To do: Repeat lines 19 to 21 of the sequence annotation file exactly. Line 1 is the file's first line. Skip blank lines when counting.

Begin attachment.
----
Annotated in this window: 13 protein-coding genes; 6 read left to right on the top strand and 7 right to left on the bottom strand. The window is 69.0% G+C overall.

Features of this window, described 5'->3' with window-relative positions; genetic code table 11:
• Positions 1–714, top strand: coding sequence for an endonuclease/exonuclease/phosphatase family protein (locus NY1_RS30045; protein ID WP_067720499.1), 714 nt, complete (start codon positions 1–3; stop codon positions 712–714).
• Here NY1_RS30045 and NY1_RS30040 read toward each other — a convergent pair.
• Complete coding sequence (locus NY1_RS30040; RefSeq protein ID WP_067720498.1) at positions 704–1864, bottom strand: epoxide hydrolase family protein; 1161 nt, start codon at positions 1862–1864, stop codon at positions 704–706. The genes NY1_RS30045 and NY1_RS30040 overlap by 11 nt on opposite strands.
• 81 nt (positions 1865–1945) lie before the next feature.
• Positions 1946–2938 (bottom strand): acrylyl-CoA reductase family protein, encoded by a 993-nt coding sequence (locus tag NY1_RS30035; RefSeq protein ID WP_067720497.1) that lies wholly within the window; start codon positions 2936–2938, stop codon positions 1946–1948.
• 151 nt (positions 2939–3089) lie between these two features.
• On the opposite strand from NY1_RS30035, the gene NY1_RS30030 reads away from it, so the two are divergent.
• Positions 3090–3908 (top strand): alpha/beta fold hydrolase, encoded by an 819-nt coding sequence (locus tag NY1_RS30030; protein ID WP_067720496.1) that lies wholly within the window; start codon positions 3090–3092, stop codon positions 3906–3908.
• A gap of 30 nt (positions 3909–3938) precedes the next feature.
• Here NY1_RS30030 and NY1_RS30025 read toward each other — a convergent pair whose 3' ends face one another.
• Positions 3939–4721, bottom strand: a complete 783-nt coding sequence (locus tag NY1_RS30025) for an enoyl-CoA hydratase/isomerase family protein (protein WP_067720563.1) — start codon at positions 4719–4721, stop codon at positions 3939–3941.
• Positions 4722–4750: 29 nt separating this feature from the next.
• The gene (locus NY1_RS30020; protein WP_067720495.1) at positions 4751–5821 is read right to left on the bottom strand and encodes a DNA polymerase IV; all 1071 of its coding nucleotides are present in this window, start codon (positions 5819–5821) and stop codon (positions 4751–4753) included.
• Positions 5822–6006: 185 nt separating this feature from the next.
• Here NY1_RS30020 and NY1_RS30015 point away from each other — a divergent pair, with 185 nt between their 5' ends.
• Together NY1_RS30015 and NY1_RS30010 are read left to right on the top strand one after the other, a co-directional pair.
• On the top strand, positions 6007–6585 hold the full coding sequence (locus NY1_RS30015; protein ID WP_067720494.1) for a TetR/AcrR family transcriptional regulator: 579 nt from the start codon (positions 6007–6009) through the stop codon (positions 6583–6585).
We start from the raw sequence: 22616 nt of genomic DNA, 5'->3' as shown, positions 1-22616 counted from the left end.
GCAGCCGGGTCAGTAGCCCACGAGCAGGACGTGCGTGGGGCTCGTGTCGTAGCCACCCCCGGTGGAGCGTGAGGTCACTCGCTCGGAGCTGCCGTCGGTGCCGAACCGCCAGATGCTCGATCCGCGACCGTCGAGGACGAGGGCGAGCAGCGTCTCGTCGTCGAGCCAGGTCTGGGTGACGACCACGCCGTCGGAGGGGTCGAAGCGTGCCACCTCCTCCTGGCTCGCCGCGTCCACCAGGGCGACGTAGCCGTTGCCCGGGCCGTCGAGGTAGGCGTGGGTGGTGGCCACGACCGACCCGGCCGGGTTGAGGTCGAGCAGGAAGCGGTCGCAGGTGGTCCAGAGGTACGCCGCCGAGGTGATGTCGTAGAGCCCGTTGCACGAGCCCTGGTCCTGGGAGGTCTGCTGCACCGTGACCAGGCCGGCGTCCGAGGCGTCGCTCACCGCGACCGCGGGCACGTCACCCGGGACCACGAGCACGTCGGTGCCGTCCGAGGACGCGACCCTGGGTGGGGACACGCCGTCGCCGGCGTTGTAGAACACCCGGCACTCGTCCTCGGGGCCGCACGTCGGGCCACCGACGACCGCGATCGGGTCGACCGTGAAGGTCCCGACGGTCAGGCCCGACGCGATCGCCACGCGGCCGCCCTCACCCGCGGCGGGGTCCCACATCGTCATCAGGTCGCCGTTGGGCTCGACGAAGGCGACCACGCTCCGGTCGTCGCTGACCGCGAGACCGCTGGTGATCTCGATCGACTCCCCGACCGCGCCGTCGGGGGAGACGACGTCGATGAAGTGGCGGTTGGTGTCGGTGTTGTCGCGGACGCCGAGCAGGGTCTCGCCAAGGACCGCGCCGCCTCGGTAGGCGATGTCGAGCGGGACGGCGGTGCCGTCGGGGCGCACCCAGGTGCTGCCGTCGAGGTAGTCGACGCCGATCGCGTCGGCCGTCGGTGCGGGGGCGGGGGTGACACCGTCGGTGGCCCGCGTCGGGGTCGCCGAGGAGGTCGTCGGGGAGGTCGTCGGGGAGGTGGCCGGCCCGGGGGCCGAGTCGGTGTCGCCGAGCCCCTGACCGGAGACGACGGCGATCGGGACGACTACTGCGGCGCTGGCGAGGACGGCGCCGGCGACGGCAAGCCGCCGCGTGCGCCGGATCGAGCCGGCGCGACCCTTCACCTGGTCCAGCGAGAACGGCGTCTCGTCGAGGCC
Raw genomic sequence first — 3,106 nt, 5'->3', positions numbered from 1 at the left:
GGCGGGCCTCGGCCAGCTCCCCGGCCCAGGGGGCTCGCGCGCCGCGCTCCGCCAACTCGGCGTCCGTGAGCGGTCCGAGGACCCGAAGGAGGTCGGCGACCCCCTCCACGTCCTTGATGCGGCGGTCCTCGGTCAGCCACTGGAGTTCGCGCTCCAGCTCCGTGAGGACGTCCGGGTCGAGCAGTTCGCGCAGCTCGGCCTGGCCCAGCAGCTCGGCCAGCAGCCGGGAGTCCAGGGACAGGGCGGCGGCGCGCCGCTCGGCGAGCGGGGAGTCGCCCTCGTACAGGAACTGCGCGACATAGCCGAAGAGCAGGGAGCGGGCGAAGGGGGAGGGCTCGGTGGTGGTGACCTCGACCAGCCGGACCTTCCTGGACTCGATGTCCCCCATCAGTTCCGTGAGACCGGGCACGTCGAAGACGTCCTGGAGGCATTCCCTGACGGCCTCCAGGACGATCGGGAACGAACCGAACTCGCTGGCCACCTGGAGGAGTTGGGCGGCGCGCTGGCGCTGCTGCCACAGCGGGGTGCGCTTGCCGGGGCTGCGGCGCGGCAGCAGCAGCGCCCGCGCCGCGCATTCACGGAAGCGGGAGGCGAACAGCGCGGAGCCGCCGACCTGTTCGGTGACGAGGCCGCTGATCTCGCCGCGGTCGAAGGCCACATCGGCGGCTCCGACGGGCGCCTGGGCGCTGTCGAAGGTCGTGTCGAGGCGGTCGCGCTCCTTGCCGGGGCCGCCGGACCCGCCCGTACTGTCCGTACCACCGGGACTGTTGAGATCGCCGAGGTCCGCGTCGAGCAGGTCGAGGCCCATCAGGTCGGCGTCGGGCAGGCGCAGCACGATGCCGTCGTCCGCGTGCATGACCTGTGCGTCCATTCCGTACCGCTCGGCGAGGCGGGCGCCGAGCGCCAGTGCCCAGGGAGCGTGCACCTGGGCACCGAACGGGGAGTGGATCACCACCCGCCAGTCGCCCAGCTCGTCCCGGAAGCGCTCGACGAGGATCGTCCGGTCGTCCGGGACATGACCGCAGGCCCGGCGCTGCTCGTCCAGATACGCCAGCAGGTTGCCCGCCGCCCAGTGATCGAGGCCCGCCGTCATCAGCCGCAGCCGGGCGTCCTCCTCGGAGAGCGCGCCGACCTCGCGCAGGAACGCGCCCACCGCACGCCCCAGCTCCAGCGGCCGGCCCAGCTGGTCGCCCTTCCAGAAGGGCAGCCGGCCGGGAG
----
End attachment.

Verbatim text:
• On the top strand, positions 6007–6585 hold the full coding sequence (locus NY1_RS30015; protein ID WP_067720494.1) for a TetR/AcrR family transcriptional regulator: 579 nt from the start codon (positions 6007–6009) through the stop codon (positions 6583–6585).
We start from the raw sequence: 22616 nt of genomic DNA, 5'->3' as shown, positions 1-22616 counted from the left end.
GCAGCCGGGTCAGTAGCCCACGAGCAGGACGTGCGTGGGGCTCGTGTCGTAGCCACCCCCGGTGGAGCGTGAGGTCACTCGCTCGGAGCTGCCGTCGGTGCCGAACCGCCAGATGCTCGATCCGCGACCGTCGAGGACGAGGGCGAGCAGCGTCTCGTCGTCGAGCCAGGTCTGGGTGACGACCACGCCGTCGGAGGGGTCGAAGCGTGCCACCTCCTCCTGGCTCGCCGCGTCCACCAGGGCGACGTAGCCGTTGCCCGGGCCGTCGAGGTAGGCGTGGGTGGTGGCCACGACCGACCCGGCCGGGTTGAGGTCGAGCAGGAAGCGGTCGCAGGTGGTCCAGAGGTACGCCGCCGAGGTGATGTCGTAGAGCCCGTTGCACGAGCCCTGGTCCTGGGAGGTCTGCTGCACCGTGACCAGGCCGGCGTCCGAGGCGTCGCTCACCGCGACCGCGGGCACGTCACCCGGGACCACGAGCACGTCGGTGCCGTCCGAGGACGCGACCCTGGGTGGGGACACGCCGTCGCCGGCGTTGTAGAACACCCGGCACTCGTCCTCGGGGCCGCACGTCGGGCCACCGACGACCGCGATCGGGTCGACCGTGAAGGTCCCGACGGTCAGGCCCGACGCGATCGCCACGCGGCCGCCCTCACCCGCGGCGGGGTCCCACATCGTCATCAGGTCGCCGTTGGGCTCGACGAAGGCGACCACGCTCCGGTCGTCGCTGACCGCGAGACCGCTGGTGATCTCGATCGACTCCCCGACCGCGCCGTCGGGGGAGACGACGTCGATGAAGTGGCGGTTGGTGTCGGTGTTGTCGCGGACGCCGAGCAGGGTCTCGCCAAGGACCGCGCCGCCTCGGTAGGCGATGTCGAGCGGGACGGCGGTGCCGTCGGGGCGCACCCAGGTGCTGCCGTCGAGGTAGTCGACGCCGATCGCGTCGGCCGTCGGTGCGGGGGCGGGGGTGACACCGTCGGTGGCCCGCGTCGGGGTCGCCGAGGAGGTCGTCGGGGAGGTCGTCGGGGAGGTGGCCGGCCCGGGGGCCGAGTCGGTGTCGCCGAGCCCCTGACCGGAGACGACGGCGATCGGGACGACTACTGCGGCGCTGGCGAGGACGGCGCCGGCGACGGCAAGCCGCCGCGTGCGCCGGATCGAGCCGGCGCGACCCTTCACCTGGTCCAGCGAGAACGGCGTCTCGTCGAGGCC